Table Mountain, long sunny days, beautiful white sand beaches, creativity and festivity. These things are what Cape Town is all about. But as a Capetonian myself, these are all things I am use to, a way of life I embrace and breathe every day. So this pushed me to look beyond the veil of the tourist and look deeper into the soul of what makes Cape Town one of the most special places in the world. Here’s a few of interesting facts that will make you love the Mother City even more.
The magical Cape town The magical Cape Town.
1.Viva Afrikaans The language of Afrikaans is about 300 years old, making it one of the youngest languages in the world. It is native mainly to South Africa and Namibia. But the language does get lost among the other 10 official languages of South Africa. Except in the Western Cape, where it is the most widely spoken language in the province.   2. Hail the Female Here’s another interesting fact brought to you by the 2011 national census. Apparently, just over half of the Western Cape’s population is female. Well guys, that means that there will always be a single girl out there somewhere.    3. Young at Heart According to the national census in 2011 almost half (43.2%) of the Western Cape’s population is under the age of 25. No wonder Cape Town is filled with so much fresh ideas and innovation.   4. A first for Africa – Tobogganing at Cool Runnings Have you ever watched the movie Cool Runnings? Then you know all about toboggans a.k.a. Bobsleds. In June 2007 Cape Town became the first city in the whole of Africa to boast a Toboggan Run. It is aptly called “Cool Runnings” and is located in Bellville, a suburb just outside of Cape Town.   5. Bonus Facts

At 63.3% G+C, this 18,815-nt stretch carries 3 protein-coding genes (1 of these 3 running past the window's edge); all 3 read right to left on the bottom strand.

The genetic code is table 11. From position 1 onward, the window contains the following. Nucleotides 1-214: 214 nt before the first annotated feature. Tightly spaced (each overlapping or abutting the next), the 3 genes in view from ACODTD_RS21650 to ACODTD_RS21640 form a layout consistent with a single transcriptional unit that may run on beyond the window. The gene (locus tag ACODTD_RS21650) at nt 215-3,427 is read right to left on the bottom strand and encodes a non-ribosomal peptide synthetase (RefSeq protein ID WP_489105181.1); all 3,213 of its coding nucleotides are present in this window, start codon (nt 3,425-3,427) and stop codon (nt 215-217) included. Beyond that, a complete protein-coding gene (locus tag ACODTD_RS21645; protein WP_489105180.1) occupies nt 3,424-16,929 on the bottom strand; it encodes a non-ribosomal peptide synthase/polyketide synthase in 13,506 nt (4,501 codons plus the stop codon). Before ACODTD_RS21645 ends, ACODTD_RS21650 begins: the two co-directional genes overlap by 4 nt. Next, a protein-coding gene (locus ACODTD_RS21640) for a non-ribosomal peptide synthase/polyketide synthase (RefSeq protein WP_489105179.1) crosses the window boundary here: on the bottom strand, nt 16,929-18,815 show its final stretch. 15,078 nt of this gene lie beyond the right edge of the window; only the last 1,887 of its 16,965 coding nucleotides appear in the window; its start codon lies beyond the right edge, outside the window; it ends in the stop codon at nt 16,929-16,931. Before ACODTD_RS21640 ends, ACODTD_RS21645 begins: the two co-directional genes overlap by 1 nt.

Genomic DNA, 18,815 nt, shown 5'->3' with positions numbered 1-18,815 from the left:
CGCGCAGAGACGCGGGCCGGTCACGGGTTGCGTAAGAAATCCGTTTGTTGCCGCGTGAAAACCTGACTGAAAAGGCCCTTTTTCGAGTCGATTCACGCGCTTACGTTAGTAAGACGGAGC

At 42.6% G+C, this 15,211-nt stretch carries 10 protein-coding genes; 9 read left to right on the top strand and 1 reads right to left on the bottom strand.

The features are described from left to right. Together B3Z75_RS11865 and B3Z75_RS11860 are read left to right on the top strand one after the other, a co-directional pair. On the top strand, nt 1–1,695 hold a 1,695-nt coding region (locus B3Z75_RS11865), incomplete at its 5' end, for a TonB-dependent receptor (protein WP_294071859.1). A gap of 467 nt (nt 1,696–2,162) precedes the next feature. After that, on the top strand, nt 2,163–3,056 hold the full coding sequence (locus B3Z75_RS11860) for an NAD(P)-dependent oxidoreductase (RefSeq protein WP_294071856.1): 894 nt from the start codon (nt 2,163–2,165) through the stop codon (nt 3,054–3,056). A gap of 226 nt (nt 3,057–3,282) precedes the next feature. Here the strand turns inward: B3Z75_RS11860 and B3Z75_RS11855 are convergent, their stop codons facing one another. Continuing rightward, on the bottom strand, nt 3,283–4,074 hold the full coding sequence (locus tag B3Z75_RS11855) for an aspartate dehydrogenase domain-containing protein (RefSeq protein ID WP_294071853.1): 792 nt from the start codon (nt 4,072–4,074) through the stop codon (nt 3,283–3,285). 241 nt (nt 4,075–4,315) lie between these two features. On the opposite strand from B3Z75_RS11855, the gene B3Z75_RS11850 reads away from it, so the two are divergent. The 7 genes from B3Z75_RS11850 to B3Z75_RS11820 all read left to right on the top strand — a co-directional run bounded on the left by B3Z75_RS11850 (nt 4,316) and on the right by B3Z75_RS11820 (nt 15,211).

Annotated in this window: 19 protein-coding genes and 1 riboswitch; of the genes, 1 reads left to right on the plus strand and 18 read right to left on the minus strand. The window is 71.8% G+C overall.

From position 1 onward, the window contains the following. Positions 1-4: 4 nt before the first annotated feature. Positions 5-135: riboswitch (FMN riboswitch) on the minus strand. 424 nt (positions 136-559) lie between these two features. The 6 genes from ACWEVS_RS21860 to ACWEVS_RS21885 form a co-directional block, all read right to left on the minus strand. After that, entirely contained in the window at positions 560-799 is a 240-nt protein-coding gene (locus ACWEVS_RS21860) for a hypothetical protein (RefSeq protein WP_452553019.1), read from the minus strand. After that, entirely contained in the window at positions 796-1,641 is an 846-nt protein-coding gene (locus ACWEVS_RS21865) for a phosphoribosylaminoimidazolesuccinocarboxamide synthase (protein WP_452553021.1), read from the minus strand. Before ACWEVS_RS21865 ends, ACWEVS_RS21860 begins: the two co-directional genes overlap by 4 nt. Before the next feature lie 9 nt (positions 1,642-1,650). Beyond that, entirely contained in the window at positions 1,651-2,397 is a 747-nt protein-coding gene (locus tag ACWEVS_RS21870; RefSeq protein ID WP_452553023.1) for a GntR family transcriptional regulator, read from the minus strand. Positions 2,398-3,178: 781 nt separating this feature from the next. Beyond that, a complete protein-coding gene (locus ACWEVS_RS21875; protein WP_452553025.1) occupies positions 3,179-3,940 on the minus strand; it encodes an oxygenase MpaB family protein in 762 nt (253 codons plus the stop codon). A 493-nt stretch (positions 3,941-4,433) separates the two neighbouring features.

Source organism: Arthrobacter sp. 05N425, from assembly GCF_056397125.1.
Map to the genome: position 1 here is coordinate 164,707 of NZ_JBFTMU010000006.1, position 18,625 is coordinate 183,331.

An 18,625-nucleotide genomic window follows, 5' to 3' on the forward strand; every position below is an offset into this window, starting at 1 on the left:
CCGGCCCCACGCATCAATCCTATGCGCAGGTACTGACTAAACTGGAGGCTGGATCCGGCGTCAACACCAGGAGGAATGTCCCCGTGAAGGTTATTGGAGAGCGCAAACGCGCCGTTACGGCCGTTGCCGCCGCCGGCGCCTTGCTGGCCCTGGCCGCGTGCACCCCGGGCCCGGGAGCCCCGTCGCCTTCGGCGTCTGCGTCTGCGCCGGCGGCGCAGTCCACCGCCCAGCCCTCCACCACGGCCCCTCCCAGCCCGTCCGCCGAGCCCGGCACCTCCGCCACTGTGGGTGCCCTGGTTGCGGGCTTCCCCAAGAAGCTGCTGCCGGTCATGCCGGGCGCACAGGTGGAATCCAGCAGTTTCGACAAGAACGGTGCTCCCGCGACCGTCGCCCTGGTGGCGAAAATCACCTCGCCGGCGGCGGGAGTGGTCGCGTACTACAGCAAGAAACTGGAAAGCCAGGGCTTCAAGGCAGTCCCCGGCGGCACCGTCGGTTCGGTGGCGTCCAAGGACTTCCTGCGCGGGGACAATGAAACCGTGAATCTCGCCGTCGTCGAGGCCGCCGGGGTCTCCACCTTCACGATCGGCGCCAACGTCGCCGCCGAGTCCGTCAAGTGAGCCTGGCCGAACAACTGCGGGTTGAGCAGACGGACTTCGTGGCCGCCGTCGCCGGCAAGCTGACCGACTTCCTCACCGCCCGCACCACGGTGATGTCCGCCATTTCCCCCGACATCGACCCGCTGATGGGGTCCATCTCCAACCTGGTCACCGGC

• Kirstenbosch Botanical Gardens was the first botanical garden in the world dedicated to preserving and showing off strictly indigenous flora.
  • Canal Walk is the 3rd largest shopping centre in Africa
  • The V&A Waterfront is the most visited tourist destination in South Africa
  • In the Ice Age, Table Mountain was at sea level. It was the weight of ice sheets that gave the mountain its iconic flat surface.